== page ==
The Signal #10: corporate venture, stand strong (日本語版あり)

Corporate venture, stand your ground (日本語版あり)  – The Signal #10

We were kidding when we said the rain had ebbed in the Bay Area. Really kidding.  (In sum: reservoirs are filling, groundwater far from being refilled.)

We were struck by the news that Intel Capital might sell off its portfolio, or at least $1B of it. First, Intel Capital is likely the most active corporate venture firm in history, or at least is over its 25-year life.  Should this be treated as a bellwether for the CVC sector? Or a move driven by Intel-specific strategy? In the latter category, GE’s exit from its positions as GE Capital comes to mind as a comparable.  That’s apples-to-oranges in that Intel Capital isn’t financing Intel customers, but rather putting Intel’s cash flow of today into the innovative businesses of tomorrow.   But to the extent this move is driven by internal strategy, not external climate, we can point to GE’s exit of its Capital portfolio as a comparable.

Our own personal experience with Intel Capital puts them as somewhat unique within CVC. Most CVCs follow a lead. Intel Capital will set the terms of an investment. They know that Intel’s imprimatur can “make” a startup, and act accordingly. They also invest with the goal of financial return, not just strategic.

By the way, this news comes right as we posit that now is the time for corporate venture. Either we are contrarian or just plain wrong. Still, if you believe the goal of corporate venture is to invest today’s cash flow into nurturing tomorrow’s innovative technology, then it makes sense to do so when traditional VC money is getting a little harder to find, as shown in the chart below.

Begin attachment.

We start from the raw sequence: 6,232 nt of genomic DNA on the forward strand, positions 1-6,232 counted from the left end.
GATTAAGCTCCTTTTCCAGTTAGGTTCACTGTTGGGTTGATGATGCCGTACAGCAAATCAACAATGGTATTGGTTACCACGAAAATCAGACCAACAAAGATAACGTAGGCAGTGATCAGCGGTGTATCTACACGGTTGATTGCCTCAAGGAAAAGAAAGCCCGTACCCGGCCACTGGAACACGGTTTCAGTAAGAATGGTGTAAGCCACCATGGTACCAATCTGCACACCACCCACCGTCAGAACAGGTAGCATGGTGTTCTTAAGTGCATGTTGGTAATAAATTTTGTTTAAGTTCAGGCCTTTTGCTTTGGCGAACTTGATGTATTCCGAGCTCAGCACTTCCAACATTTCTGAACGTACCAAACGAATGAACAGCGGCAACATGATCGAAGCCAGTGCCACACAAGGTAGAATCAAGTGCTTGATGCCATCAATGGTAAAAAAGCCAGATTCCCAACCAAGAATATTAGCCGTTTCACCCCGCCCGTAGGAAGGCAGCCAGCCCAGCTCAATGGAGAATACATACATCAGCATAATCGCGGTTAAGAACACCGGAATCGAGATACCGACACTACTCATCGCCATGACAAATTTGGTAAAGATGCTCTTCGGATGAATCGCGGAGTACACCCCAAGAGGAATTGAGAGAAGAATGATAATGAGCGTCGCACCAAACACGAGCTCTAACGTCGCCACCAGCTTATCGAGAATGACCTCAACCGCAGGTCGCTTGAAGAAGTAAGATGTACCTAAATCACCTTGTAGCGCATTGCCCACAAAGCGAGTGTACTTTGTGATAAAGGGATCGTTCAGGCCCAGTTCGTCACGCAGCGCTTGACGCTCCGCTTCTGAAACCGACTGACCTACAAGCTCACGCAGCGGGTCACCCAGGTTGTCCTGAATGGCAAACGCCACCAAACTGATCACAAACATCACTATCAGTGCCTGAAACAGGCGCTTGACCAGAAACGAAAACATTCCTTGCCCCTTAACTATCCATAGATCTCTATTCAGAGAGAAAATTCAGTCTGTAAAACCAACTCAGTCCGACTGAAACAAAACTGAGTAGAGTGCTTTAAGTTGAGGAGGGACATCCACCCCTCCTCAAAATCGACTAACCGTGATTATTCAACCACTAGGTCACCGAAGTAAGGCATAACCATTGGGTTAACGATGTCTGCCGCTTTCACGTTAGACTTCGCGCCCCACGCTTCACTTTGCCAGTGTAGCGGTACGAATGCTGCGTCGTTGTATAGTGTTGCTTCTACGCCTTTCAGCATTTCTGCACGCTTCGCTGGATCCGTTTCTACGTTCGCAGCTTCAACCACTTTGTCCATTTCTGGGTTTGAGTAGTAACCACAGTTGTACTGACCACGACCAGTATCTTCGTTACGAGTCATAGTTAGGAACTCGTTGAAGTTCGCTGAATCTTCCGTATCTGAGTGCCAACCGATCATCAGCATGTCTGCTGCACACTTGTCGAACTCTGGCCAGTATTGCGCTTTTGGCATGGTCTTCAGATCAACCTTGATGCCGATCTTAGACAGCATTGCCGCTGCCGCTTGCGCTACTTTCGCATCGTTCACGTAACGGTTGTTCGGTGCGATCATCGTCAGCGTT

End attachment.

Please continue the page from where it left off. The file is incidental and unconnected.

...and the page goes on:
Total VC deals and dollars: 2015. Source: NVCA

When the flow of VC money is slowing, startups may be more willing to accommodate CVC-specific requests.  Speaking as an alum of a startup (Rosum) funded by Motorola Ventures, Steamboat Ventures (Disney), and In-Q-Tel (US intelligence community), the challenge for startups with CVC money is always determining whether the corporate investor request is an “n of 1” or an “n of many”.  (N=1 means non-scalable product, customized to one buyer. This is not a startup business model.)  Still, at a time when traditional VC is more scarce, now is the time that entrepreneurs may heed CVC requests more closely.  We say this as CVC deal participation is at 1999 and 2008 levels, but could also potentially be at the peak of its sawtooth pattern as shown in the chart below – the light blue line shows CVC deal participation rate.
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VC investment, CVC investment, and CVC deal participation rate: 1995-2015. NVCA data

We have seen CVCs retract from Silicon Valley and then come back again, and can only say that persistence is its own reward.  – Jon









– Michi

Onward! – Team Blue Field